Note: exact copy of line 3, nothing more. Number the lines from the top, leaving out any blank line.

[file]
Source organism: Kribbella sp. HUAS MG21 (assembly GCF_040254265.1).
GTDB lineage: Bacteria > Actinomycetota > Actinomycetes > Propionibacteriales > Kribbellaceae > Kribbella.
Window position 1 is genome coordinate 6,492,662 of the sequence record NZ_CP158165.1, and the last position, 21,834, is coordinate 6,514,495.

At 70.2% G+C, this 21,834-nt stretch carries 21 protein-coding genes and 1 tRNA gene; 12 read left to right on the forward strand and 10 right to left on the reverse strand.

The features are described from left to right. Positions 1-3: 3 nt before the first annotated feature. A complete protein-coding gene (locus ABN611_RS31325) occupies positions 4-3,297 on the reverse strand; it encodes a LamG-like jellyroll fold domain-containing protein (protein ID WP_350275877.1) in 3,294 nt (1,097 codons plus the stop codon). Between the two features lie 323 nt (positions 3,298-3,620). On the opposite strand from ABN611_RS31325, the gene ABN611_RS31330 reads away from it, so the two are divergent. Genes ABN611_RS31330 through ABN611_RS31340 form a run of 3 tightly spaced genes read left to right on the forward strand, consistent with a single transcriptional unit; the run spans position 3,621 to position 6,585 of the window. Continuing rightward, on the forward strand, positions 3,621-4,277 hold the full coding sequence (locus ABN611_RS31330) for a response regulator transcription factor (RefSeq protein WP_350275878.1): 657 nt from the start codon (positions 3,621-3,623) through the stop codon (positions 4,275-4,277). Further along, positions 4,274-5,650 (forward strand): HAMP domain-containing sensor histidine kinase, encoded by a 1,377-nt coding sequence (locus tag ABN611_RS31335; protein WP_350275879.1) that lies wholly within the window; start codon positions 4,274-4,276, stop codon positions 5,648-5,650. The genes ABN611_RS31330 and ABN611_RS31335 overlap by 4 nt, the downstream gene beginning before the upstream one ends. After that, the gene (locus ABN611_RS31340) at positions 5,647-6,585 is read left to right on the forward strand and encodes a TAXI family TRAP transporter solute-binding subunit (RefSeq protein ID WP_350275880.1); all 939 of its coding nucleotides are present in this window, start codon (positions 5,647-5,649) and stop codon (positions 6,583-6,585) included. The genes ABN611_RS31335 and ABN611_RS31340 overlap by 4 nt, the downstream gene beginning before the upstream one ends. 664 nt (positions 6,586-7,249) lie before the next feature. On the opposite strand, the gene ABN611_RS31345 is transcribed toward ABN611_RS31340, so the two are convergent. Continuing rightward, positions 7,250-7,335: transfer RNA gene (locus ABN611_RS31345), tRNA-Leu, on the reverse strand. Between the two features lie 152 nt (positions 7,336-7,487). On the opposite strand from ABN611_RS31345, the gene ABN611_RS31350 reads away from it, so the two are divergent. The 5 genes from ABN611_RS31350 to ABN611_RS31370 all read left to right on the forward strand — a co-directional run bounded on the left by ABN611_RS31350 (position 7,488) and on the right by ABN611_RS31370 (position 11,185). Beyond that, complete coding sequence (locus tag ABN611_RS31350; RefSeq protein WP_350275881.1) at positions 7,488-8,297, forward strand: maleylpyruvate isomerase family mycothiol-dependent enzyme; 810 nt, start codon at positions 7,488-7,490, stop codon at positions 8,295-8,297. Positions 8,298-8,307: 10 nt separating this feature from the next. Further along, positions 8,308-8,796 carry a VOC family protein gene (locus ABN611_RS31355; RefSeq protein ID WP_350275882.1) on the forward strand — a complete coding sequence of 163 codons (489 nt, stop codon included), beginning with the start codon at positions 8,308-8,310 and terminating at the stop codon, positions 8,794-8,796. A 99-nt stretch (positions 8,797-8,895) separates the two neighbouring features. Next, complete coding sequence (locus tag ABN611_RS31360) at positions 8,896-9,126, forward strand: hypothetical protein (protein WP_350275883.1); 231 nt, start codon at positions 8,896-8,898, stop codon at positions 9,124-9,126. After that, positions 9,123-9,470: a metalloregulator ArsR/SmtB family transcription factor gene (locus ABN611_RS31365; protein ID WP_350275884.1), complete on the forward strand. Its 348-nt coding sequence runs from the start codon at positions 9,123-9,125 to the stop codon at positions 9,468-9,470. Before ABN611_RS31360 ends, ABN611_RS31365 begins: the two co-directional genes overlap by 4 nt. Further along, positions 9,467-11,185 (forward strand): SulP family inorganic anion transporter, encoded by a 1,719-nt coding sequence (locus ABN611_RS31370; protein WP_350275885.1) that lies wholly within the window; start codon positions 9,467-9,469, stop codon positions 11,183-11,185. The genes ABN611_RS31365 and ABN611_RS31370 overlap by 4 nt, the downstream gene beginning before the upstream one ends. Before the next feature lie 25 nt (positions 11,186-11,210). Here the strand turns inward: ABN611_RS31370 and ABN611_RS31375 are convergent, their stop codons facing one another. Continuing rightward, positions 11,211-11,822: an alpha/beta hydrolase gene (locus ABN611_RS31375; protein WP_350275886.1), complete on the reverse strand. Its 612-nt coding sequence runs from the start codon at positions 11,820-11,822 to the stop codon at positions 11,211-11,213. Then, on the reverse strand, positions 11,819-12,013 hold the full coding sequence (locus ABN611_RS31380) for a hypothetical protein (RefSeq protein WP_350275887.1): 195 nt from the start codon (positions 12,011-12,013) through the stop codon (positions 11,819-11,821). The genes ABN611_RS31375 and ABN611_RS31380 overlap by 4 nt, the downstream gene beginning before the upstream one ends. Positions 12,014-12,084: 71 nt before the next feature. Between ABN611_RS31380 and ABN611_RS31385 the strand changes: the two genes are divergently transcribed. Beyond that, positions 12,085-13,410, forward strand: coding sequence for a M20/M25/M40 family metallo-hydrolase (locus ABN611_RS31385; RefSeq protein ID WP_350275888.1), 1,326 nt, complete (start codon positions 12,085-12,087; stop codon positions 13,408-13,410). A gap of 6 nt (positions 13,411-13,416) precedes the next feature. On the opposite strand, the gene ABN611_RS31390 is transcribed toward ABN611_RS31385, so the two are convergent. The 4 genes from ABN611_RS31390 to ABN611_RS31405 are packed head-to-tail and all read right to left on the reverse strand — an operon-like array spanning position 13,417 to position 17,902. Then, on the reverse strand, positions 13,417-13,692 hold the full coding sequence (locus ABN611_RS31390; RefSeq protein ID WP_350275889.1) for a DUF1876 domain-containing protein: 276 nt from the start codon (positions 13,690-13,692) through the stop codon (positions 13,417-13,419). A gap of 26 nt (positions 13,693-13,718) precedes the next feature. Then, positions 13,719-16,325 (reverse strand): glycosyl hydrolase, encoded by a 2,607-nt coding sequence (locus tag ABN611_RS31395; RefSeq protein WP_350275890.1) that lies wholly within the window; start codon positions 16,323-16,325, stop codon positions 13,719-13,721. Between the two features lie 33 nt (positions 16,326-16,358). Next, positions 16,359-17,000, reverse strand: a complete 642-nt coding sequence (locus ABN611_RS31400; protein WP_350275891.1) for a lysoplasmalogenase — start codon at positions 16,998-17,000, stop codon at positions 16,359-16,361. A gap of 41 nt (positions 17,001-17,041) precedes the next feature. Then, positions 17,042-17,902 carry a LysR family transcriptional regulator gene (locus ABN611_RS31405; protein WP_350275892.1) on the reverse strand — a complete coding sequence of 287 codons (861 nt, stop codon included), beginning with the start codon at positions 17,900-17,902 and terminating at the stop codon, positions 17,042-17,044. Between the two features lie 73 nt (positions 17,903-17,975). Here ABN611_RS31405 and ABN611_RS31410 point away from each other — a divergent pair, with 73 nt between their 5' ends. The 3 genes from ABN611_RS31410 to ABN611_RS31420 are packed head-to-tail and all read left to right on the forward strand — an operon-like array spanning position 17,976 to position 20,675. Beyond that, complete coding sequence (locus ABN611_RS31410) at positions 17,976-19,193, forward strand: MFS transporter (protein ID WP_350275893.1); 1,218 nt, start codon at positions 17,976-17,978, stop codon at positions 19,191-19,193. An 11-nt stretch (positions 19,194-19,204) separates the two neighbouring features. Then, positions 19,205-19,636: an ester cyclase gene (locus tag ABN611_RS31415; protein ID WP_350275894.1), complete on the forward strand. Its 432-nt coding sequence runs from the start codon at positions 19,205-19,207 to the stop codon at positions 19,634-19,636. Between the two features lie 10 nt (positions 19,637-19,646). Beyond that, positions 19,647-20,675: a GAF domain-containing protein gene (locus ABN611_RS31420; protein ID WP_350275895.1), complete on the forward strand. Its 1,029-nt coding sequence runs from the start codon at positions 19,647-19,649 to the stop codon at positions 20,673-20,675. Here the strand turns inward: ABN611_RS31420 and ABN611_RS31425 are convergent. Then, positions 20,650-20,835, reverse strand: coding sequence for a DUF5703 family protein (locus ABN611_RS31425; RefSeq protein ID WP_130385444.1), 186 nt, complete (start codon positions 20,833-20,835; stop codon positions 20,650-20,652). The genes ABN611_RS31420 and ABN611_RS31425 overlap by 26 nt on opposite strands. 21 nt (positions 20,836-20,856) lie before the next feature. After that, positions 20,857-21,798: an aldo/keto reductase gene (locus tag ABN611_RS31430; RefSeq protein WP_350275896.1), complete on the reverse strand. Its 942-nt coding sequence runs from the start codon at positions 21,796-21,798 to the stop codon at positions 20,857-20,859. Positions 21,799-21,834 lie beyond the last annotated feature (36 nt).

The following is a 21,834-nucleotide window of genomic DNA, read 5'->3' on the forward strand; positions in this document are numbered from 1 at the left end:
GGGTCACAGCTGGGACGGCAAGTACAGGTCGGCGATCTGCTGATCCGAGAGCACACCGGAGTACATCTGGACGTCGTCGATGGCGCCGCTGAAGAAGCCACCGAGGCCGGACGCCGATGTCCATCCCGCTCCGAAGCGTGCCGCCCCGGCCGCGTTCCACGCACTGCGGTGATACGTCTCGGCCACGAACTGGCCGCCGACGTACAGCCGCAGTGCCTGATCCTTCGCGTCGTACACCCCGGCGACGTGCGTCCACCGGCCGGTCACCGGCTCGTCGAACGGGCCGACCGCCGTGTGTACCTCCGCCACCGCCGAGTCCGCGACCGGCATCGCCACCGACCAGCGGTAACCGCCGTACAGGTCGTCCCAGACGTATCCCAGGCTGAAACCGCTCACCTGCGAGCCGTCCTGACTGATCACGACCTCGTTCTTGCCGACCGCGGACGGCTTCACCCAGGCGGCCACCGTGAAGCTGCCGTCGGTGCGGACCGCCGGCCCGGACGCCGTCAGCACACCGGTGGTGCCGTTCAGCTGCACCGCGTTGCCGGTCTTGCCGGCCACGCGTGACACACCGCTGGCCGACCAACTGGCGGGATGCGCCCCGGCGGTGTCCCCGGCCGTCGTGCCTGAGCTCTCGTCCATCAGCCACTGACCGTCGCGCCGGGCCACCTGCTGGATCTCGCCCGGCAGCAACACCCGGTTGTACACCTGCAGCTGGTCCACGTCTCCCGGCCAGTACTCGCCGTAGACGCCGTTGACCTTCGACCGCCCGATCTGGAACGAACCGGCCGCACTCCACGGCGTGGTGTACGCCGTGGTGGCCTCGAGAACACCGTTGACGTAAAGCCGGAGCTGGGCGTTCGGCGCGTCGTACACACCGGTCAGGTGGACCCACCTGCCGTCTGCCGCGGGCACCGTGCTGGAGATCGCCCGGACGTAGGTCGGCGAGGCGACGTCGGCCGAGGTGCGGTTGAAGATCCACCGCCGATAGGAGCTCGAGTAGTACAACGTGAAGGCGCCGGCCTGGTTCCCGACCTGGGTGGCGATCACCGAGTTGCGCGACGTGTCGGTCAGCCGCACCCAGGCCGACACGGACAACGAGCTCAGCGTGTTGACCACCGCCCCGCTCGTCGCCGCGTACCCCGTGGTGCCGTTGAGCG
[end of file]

Window position 1 is genome coordinate 6,492,662 of the sequence record NZ_CP158165.1, and the last position, 21,834, is coordinate 6,514,495.